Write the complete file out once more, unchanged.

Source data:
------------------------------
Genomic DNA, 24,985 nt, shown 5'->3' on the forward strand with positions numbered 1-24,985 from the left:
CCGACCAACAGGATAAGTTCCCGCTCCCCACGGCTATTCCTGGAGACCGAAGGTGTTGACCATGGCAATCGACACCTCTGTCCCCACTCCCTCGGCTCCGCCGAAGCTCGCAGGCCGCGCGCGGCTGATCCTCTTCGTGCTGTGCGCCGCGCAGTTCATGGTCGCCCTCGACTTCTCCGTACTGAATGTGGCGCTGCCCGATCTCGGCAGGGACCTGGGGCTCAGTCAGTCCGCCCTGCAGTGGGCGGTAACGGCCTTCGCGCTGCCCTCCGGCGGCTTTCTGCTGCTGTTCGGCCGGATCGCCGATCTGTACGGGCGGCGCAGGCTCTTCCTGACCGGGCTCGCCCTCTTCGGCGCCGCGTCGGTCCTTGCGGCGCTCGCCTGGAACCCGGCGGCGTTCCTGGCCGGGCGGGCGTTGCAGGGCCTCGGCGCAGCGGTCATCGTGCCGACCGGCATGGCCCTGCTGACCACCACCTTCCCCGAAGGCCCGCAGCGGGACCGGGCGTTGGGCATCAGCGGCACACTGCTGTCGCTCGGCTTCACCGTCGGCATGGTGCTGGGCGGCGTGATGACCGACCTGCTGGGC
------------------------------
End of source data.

Genomic DNA, 24,985 nt, shown 5'->3' on the forward strand with positions numbered 1-24,985 from the left:
CCGACCAACAGGATAAGTTCCCGCTCCCCACGGCTATTCCTGGAGACCGAAGGTGTTGACCATGGCAATCGACACCTCTGTCCCCACTCCCTCGGCTCCGCCGAAGCTCGCAGGCCGCGCGCGGCTGATCCTCTTCGTGCTGTGCGCCGCGCAGTTCATGGTCGCCCTCGACTTCTCCGTACTGAATGTGGCGCTGCCCGATCTCGGCAGGGACCTGGGGCTCAGTCAGTCCGCCCTGCAGTGGGCGGTAACGGCCTTCGCGCTGCCCTCCGGCGGCTTTCTGCTGCTGTTCGGCCGGATCGCCGATCTGTACGGGCGGCGCAGGCTCTTCCTGACCGGGCTCGCCCTCTTCGGCGCCGCGTCGGTCCTTGCGGCGCTCGCCTGGAACCCGGCGGCGTTCCTGGCCGGGCGGGCGTTGCAGGGCCTCGGCGCAGCGGTCATCGTGCCGACCGGCATGGCCCTGCTGACCACCACCTTCCCCGAAGGCCCGCAGCGGGACCGGGCGTTGGGCATCAGCGGCACACTGCTGTCGCTCGGCTTCACCGTCGGCATGGTGCTGGGCGGCGTGATGACCGACCTGCTGGGC